Arts & Culture

Arts & Culture

Grisham’s latest is a caper about bungling book thieves

As a diversion, perhaps, from his serious legal thrillers, John Grisham has written a delightfully lighthearted caper novel dealing with black market rare books and stolen manuscripts. The first chapter of “Camino Island,” 37 pages long, is called “The Heist.” On its own, this segment is a brilliant, step-by-step description of what seems to be a perfect crime: burglarizing the most secret, well-protected vault of Princeton University’s library to obtain five priceless handwritten manuscripts that comprise the entire literary opus of F. Scott Fitzgerald.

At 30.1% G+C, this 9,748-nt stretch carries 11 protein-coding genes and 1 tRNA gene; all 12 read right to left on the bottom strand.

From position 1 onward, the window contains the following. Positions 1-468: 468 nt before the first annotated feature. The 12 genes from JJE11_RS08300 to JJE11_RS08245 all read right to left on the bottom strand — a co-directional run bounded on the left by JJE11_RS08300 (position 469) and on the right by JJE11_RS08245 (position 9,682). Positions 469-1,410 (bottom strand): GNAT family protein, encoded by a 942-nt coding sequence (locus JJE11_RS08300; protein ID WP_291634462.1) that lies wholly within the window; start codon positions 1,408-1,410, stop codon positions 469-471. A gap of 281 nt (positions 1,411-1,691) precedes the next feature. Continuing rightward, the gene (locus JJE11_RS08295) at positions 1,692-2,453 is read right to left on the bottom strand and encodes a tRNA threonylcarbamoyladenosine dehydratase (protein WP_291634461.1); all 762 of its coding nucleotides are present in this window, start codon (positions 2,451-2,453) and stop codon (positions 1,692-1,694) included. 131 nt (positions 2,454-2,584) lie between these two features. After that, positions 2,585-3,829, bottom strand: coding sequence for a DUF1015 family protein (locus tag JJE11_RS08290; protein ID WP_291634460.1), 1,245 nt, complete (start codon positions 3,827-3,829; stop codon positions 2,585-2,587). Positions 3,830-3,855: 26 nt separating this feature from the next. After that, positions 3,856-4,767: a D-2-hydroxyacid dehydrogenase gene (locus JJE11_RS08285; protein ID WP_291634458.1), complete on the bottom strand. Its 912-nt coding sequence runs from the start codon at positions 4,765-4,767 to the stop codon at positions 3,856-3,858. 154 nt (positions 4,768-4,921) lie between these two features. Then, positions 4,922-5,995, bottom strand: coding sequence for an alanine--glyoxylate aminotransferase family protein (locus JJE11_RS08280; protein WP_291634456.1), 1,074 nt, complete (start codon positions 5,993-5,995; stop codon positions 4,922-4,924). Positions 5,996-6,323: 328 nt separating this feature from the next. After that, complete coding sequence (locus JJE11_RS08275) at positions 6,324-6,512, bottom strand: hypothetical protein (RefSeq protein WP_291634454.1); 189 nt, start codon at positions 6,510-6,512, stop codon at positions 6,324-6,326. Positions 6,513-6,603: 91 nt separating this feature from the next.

Arts & Culture

The complex Thomas Jefferson in his place and time

In the spring of 1962, John F. Kennedy held a dinner at the White House for Nobel Prize laureates from nations of the Western Hemisphere. Opening his remarks, he rather famously said, “I think this is the most extraordinary collection of talent, of human knowledge, that has ever been gathered together at the White House, with the possible exception of when Thomas Jefferson dined alone.” Quite less famously, he continued, “Someone once said that Thomas Jefferson was a gentleman of 32 who could calculate an eclipse, survey an estate, tie an artery, plan an edifice, try a cause, break a horse, and dance the minuet.”

Sarasota Ballet presents Christopher Wheeldon's 'The American'

The Sarasota Ballet and director Iain Webb present Christopher Wheeldon's 'The American'